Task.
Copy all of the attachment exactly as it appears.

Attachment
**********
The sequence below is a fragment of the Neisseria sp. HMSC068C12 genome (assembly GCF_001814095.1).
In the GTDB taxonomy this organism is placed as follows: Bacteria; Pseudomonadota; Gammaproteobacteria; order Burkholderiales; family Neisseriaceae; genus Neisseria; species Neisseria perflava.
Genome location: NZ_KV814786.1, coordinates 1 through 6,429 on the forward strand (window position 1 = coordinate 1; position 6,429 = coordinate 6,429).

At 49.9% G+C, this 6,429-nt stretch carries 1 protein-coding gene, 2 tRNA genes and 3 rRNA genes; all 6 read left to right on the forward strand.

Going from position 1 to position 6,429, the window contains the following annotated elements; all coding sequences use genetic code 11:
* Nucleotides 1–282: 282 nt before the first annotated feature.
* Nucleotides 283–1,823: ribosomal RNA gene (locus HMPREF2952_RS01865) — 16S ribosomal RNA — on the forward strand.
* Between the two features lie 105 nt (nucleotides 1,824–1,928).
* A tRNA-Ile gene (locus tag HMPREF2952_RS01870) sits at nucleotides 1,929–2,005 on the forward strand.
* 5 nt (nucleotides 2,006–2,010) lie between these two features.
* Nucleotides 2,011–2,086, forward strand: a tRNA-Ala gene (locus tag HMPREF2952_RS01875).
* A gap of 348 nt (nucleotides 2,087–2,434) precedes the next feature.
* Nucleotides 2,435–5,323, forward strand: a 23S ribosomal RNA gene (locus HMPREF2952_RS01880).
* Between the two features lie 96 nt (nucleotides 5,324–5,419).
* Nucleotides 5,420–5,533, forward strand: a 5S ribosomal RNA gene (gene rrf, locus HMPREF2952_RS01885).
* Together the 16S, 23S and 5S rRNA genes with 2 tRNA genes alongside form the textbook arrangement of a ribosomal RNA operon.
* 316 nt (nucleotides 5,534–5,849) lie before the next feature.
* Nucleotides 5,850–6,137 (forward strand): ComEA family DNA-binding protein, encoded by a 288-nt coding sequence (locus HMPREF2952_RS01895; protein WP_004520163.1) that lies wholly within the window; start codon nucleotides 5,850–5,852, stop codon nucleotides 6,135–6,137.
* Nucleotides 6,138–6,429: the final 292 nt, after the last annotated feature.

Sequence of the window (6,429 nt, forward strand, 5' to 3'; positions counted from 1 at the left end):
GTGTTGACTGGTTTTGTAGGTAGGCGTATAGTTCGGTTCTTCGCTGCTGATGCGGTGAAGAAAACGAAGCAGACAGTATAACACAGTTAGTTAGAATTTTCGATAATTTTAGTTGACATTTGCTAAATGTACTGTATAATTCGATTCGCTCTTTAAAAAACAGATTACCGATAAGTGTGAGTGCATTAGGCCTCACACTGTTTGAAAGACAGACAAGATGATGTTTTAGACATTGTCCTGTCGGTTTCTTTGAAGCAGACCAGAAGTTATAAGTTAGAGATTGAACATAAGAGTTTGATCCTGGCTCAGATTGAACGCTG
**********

The sequence below is a fragment of the Neisseria sp. HMSC068C12 genome (assembly GCF_001814095.1).
In the GTDB taxonomy this organism is placed as follows: Bacteria; Pseudomonadota; Gammaproteobacteria; order Burkholderiales; family Neisseriaceae; genus Neisseria; species Neisseria perflava.
Genome location: NZ_KV814786.1, coordinates 1 through 6,429 on the forward strand (window position 1 = coordinate 1; position 6,429 = coordinate 6,429).

At 49.9% G+C, this 6,429-nt stretch carries 1 protein-coding gene, 2 tRNA genes and 3 rRNA genes; all 6 read left to right on the forward strand.

Going from position 1 to position 6,429, the window contains the following annotated elements; all coding sequences use genetic code 11:
* Nucleotides 1–282: 282 nt before the first annotated feature.
* Nucleotides 283–1,823: ribosomal RNA gene (locus HMPREF2952_RS01865) — 16S ribosomal RNA — on the forward strand.
* Between the two features lie 105 nt (nucleotides 1,824–1,928).
* A tRNA-Ile gene (locus tag HMPREF2952_RS01870) sits at nucleotides 1,929–2,005 on the forward strand.
* 5 nt (nucleotides 2,006–2,010) lie between these two features.
* Nucleotides 2,011–2,086, forward strand: a tRNA-Ala gene (locus tag HMPREF2952_RS01875).
* A gap of 348 nt (nucleotides 2,087–2,434) precedes the next feature.
* Nucleotides 2,435–5,323, forward strand: a 23S ribosomal RNA gene (locus HMPREF2952_RS01880).
* Between the two features lie 96 nt (nucleotides 5,324–5,419).
* Nucleotides 5,420–5,533, forward strand: a 5S ribosomal RNA gene (gene rrf, locus HMPREF2952_RS01885).
* Together the 16S, 23S and 5S rRNA genes with 2 tRNA genes alongside form the textbook arrangement of a ribosomal RNA operon.
* 316 nt (nucleotides 5,534–5,849) lie before the next feature.
* Nucleotides 5,850–6,137 (forward strand): ComEA family DNA-binding protein, encoded by a 288-nt coding sequence (locus HMPREF2952_RS01895; protein WP_004520163.1) that lies wholly within the window; start codon nucleotides 5,850–5,852, stop codon nucleotides 6,135–6,137.
* Nucleotides 6,138–6,429: the final 292 nt, after the last annotated feature.

Sequence of the window (6,429 nt, forward strand, 5' to 3'; positions counted from 1 at the left end):
GTGTTGACTGGTTTTGTAGGTAGGCGTATAGTTCGGTTCTTCGCTGCTGATGCGGTGAAGAAAACGAAGCAGACAGTATAACACAGTTAGTTAGAATTTTCGATAATTTTAGTTGACATTTGCTAAATGTACTGTATAATTCGATTCGCTCTTTAAAAAACAGATTACCGATAAGTGTGAGTGCATTAGGCCTCACACTGTTTGAAAGACAGACAAGATGATGTTTTAGACATTGTCCTGTCGGTTTCTTTGAAGCAGACCAGAAGTTATAAGTTAGAGATTGAACATAAGAGTTTGATCCTGGCTCAGATTGAACGCTG